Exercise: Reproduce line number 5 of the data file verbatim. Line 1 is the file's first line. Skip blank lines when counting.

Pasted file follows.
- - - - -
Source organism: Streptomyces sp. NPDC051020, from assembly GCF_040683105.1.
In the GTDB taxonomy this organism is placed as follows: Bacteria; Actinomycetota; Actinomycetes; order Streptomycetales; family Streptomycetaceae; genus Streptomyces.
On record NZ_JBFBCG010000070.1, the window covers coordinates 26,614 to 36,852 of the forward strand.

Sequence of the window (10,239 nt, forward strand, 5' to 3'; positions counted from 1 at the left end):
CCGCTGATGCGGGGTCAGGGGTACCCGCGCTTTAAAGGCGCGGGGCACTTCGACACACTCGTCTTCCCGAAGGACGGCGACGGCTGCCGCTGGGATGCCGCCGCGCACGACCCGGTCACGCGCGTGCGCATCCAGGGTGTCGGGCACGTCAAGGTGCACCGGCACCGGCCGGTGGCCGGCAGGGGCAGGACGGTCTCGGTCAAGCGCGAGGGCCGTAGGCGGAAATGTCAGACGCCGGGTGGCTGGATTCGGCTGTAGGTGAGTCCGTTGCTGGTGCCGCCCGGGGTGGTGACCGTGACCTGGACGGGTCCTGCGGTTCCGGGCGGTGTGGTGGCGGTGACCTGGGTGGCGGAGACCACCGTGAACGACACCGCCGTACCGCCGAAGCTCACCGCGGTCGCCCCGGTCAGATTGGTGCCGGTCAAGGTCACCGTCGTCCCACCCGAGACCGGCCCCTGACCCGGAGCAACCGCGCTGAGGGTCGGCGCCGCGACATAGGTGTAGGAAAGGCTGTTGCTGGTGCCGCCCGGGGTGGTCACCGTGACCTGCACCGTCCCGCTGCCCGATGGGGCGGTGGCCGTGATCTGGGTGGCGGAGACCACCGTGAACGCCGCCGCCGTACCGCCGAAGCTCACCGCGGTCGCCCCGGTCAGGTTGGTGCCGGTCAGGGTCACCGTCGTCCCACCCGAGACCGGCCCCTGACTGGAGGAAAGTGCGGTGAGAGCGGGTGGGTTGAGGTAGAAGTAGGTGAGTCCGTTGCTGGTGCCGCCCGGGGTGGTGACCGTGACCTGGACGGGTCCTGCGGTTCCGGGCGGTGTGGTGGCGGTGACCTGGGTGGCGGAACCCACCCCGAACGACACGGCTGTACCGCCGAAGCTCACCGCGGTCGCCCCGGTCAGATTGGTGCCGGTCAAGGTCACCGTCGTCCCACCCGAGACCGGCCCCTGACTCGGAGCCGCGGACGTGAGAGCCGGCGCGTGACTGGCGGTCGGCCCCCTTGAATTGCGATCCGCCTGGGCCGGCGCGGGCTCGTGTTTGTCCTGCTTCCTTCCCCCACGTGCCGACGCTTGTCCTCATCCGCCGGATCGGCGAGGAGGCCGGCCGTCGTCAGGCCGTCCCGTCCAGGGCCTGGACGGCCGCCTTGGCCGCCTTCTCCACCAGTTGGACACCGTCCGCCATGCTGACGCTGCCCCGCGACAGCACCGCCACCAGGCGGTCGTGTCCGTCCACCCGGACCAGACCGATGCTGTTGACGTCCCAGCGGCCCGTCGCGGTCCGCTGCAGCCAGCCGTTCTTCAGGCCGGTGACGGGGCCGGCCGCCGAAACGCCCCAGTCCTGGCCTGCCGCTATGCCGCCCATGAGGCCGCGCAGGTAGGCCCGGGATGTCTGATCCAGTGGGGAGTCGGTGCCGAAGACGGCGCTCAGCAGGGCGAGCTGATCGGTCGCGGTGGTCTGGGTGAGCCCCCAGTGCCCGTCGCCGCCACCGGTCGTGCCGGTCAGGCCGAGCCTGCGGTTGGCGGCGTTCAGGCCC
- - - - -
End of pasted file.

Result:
CCGCTGATGCGGGGTCAGGGGTACCCGCGCTTTAAAGGCGCGGGGCACTTCGACACACTCGTCTTCCCGAAGGACGGCGACGGCTGCCGCTGGGATGCCGCCGCGCACGACCCGGTCACGCGCGTGCGCATCCAGGGTGTCGGGCACGTCAAGGTGCACCGGCACCGGCCGGTGGCCGGCAGGGGCAGGACGGTCTCGGTCAAGCGCGAGGGCCGTAGGCGGAAATGTCAGACGCCGGGTGGCTGGATTCGGCTGTAGGTGAGTCCGTTGCTGGTGCCGCCCGGGGTGGTGACCGTGACCTGGACGGGTCCTGCGGTTCCGGGCGGTGTGGTGGCGGTGACCTGGGTGGCGGAGACCACCGTGAACGACACCGCCGTACCGCCGAAGCTCACCGCGGTCGCCCCGGTCAGATTGGTGCCGGTCAAGGTCACCGTCGTCCCACCCGAGACCGGCCCCTGACCCGGAGCAACCGCGCTGAGGGTCGGCGCCGCGACATAGGTGTAGGAAAGGCTGTTGCTGGTGCCGCCCGGGGTGGTCACCGTGACCTGCACCGTCCCGCTGCCCGATGGGGCGGTGGCCGTGATCTGGGTGGCGGAGACCACCGTGAACGCCGCCGCCGTACCGCCGAAGCTCACCGCGGTCGCCCCGGTCAGGTTGGTGCCGGTCAGGGTCACCGTCGTCCCACCCGAGACCGGCCCCTGACTGGAGGAAAGTGCGGTGAGAGCGGGTGGGTTGAGGTAGAAGTAGGTGAGTCCGTTGCTGGTGCCGCCCGGGGTGGTGACCGTGACCTGGACGGGTCCTGCGGTTCCGGGCGGTGTGGTGGCGGTGACCTGGGTGGCGGAACCCACCCCGAACGACACGGCTGTACCGCCGAAGCTCACCGCGGTCGCCCCGGTCAGATTGGTGCCGGTCAAGGTCACCGTCGTCCCACCCGAGACCGGCCCCTGACTCGGAGCCGCGGACGTGAGAGCCGGCGCGTGACTGGCGGTCGGCCCCCTTGAATTGCGATCCGCCTGGGCCGGCGCGGGCTCGTGTTTGTCCTGCTTCCTTCCCCCACGTGCCGACGCTTGTCCTCATCCGCCGGATCGGCGAGGAGGCCGGCCGTCGTCAGGCCGTCCCGTCCAGGGCCTGGACGGCCGCCTTGGCCGCCTTCTCCACCAGTTGGACACCGTCCGCCATGCTGACGCTGCCCCGCGACAGCACCGCCACCAGGCGGTCGTGTCCGTCCACCCGGACCAGACCGATGCTGTTGACGTCCCAGCGGCCCGTCGCGGTCCGCTGCAGCCAGCCGTTCTTCAGGCCGGTGACGGGGCCGGCCGCCGAAACGCCCCAGTCCTGGCCTGCCGCTATGCCGCCCATGAGGCCGCGCAGGTAGGCCCGGGATGTCTGATCCAGTGGGGAGTCGGTGCCGAAGACGGCGCTCAGCAGGGCGAGCTGATCGGTCGCGGTGGTCTGGGTGAGCCCCCAGTGCCCGTCGCCGCCACCGGTCGTGCCGGTCAGGCCGAGCCTGCGGTTGGCGGCGTTCAGGCCC